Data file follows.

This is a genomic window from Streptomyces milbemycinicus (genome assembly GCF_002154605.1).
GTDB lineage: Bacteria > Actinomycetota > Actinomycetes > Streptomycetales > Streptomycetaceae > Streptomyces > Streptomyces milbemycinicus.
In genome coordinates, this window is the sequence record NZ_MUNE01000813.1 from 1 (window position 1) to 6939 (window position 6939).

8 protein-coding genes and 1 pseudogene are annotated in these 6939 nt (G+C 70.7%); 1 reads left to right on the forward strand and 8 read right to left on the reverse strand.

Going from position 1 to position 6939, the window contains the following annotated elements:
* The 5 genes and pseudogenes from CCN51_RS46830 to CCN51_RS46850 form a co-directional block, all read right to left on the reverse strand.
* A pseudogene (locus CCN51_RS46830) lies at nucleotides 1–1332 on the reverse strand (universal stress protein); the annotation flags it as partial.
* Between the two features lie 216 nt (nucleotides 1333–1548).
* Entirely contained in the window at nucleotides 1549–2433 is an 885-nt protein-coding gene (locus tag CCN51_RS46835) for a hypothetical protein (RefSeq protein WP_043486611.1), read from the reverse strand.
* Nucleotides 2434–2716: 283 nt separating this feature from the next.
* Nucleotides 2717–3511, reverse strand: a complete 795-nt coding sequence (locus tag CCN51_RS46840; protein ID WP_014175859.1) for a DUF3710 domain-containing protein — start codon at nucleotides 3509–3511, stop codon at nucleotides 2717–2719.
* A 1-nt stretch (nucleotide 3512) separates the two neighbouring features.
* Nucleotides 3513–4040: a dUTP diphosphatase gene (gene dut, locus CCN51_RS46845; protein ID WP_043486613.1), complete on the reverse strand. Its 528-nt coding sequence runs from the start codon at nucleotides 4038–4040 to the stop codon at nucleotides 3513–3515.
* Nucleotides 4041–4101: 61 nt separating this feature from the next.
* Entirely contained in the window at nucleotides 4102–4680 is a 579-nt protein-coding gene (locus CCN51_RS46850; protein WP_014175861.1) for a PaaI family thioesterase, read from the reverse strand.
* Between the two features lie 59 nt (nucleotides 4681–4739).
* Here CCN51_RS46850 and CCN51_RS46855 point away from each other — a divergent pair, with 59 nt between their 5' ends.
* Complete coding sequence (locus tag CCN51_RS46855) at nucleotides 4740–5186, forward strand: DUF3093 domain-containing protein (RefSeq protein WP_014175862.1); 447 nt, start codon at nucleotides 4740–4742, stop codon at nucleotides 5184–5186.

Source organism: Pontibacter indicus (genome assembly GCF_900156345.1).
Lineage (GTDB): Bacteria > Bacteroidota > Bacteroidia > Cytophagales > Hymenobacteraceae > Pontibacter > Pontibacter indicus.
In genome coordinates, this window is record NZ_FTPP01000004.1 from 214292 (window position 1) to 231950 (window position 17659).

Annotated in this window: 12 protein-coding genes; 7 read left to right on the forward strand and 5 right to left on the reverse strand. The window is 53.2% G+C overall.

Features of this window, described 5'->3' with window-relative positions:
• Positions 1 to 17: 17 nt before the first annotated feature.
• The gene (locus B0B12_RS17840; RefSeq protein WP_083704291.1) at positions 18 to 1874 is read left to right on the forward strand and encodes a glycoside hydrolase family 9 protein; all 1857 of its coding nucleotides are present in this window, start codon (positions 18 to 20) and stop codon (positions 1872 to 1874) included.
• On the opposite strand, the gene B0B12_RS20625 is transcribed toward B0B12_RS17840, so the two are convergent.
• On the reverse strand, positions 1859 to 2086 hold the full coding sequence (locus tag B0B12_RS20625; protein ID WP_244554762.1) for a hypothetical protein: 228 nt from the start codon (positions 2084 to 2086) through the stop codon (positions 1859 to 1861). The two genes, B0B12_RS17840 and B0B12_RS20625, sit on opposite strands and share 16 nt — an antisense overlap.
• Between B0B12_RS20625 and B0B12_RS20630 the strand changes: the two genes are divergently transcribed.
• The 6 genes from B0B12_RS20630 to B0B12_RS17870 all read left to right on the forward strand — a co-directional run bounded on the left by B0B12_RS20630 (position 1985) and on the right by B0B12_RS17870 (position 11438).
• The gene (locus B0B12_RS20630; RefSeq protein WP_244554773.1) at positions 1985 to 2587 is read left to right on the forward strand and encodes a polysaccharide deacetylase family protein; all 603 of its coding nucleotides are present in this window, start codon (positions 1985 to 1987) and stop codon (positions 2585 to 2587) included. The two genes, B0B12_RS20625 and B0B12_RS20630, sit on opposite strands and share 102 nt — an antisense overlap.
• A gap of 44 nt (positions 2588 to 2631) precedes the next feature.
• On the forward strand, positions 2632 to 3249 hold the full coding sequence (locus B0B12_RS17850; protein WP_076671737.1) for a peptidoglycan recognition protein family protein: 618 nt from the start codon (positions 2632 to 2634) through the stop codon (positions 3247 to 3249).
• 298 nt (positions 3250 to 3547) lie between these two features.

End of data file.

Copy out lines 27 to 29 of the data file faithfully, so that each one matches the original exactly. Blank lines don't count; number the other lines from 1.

• On the reverse strand, positions 1859 to 2086 hold the full coding sequence (locus tag B0B12_RS20625; protein ID WP_244554762.1) for a hypothetical protein: 228 nt from the start codon (positions 2084 to 2086) through the stop codon (positions 1859 to 1861). The two genes, B0B12_RS17840 and B0B12_RS20625, sit on opposite strands and share 16 nt — an antisense overlap.
• Between B0B12_RS20625 and B0B12_RS20630 the strand changes: the two genes are divergently transcribed.
• The 6 genes from B0B12_RS20630 to B0B12_RS17870 all read left to right on the forward strand — a co-directional run bounded on the left by B0B12_RS20630 (position 1985) and on the right by B0B12_RS17870 (position 11438).